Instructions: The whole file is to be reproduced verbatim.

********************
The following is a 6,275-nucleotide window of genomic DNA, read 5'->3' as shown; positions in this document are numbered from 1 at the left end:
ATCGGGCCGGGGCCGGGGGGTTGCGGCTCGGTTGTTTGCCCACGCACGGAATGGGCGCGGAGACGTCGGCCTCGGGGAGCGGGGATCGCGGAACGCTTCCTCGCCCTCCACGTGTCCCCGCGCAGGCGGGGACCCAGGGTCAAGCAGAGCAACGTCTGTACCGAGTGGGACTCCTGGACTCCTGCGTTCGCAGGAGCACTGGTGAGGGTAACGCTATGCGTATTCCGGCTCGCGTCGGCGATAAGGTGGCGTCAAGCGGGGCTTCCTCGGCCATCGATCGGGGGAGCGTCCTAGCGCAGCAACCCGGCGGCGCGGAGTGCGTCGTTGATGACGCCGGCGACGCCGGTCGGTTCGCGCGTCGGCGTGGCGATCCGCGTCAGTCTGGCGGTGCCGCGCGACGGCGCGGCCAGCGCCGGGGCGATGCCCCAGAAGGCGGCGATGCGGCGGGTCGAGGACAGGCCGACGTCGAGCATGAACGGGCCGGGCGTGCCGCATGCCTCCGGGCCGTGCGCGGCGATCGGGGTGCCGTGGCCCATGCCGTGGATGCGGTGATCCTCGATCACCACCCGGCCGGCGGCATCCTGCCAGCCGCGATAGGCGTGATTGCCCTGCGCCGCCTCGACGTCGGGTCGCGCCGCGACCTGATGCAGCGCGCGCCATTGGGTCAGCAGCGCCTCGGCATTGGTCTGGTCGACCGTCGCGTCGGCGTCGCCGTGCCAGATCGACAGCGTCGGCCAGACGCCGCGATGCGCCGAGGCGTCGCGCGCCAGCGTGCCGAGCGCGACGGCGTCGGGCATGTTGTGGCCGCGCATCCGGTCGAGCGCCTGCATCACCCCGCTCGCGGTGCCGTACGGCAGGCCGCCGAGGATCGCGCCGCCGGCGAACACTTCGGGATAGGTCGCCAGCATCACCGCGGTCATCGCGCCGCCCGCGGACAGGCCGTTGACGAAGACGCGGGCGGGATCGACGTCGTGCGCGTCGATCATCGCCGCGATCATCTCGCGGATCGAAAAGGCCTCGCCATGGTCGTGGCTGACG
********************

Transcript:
The following is a 6,275-nucleotide window of genomic DNA, read 5'->3' as shown; positions in this document are numbered from 1 at the left end:
ATCGGGCCGGGGCCGGGGGGTTGCGGCTCGGTTGTTTGCCCACGCACGGAATGGGCGCGGAGACGTCGGCCTCGGGGAGCGGGGATCGCGGAACGCTTCCTCGCCCTCCACGTGTCCCCGCGCAGGCGGGGACCCAGGGTCAAGCAGAGCAACGTCTGTACCGAGTGGGACTCCTGGACTCCTGCGTTCGCAGGAGCACTGGTGAGGGTAACGCTATGCGTATTCCGGCTCGCGTCGGCGATAAGGTGGCGTCAAGCGGGGCTTCCTCGGCCATCGATCGGGGGAGCGTCCTAGCGCAGCAACCCGGCGGCGCGGAGTGCGTCGTTGATGACGCCGGCGACGCCGGTCGGTTCGCGCGTCGGCGTGGCGATCCGCGTCAGTCTGGCGGTGCCGCGCGACGGCGCGGCCAGCGCCGGGGCGATGCCCCAGAAGGCGGCGATGCGGCGGGTCGAGGACAGGCCGACGTCGAGCATGAACGGGCCGGGCGTGCCGCATGCCTCCGGGCCGTGCGCGGCGATCGGGGTGCCGTGGCCCATGCCGTGGATGCGGTGATCCTCGATCACCACCCGGCCGGCGGCATCCTGCCAGCCGCGATAGGCGTGATTGCCCTGCGCCGCCTCGACGTCGGGTCGCGCCGCGACCTGATGCAGCGCGCGCCATTGGGTCAGCAGCGCCTCGGCATTGGTCTGGTCGACCGTCGCGTCGGCGTCGCCGTGCCAGATCGACAGCGTCGGCCAGACGCCGCGATGCGCCGAGGCGTCGCGCGCCAGCGTGCCGAGCGCGACGGCGTCGGGCATGTTGTGGCCGCGCATCCGGTCGAGCGCCTGCATCACCCCGCTCGCGGTGCCGTACGGCAGGCCGCCGAGGATCGCGCCGCCGGCGAACACTTCGGGATAGGTCGCCAGCATCACCGCGGTCATCGCGCCGCCCGCGGACAGGCCGTTGACGAAGACGCGGGCGGGATCGACGTCGTGCGCGTCGATCATCGCCGCGATCATCTCGCGGATCGAAAAGGCCTCGCCATGGTCGTGGCTGACG